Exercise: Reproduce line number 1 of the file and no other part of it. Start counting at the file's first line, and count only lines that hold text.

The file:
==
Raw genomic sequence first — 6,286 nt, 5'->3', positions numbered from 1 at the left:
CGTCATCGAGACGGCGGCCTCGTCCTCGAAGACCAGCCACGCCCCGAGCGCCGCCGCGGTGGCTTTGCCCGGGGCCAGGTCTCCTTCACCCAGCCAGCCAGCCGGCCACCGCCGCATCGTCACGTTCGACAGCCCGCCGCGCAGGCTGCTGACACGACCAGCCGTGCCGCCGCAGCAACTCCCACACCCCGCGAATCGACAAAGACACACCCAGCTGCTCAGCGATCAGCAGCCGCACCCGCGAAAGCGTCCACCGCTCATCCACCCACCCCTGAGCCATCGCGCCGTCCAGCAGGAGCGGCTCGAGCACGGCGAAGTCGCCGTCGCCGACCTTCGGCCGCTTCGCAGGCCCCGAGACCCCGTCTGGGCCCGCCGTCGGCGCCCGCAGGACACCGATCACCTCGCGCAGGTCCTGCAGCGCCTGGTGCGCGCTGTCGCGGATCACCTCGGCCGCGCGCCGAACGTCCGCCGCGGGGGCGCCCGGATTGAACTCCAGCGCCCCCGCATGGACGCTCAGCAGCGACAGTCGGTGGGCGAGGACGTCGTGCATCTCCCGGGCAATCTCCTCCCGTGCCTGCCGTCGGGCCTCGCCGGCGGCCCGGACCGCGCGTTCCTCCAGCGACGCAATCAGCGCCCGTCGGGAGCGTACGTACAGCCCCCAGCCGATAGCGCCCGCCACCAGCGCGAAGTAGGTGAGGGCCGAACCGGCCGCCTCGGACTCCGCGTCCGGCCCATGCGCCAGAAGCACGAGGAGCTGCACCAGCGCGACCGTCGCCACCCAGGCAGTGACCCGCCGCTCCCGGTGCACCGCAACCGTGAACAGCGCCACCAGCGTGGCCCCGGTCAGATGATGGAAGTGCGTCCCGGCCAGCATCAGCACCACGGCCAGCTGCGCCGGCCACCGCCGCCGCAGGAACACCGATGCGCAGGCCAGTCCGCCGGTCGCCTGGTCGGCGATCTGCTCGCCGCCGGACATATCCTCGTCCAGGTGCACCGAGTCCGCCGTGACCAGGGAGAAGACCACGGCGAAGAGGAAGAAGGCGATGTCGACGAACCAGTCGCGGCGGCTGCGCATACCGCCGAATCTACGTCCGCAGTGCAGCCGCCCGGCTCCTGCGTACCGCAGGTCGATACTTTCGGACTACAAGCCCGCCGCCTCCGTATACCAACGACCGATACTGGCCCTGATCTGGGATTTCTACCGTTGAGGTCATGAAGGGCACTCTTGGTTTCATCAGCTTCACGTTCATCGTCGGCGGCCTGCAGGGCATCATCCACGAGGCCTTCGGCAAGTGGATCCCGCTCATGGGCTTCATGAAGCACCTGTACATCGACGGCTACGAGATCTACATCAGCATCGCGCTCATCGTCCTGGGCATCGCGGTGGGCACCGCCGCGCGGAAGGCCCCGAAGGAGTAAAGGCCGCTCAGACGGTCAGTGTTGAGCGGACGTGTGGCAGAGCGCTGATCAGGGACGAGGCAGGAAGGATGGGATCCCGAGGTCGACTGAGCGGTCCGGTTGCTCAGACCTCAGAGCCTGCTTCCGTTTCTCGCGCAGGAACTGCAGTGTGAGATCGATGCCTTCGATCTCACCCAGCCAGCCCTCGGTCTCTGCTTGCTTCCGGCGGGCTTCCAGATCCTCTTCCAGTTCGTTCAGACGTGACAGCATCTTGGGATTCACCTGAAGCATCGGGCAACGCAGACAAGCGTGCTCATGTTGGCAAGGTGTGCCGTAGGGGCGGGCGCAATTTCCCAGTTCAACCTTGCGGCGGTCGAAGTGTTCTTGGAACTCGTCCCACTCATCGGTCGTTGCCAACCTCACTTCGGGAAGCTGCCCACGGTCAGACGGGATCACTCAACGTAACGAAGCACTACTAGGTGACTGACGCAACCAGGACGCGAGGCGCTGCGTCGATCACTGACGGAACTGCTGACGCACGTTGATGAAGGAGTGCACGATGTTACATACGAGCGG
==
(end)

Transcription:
Raw genomic sequence first — 6,286 nt, 5'->3', positions numbered from 1 at the left: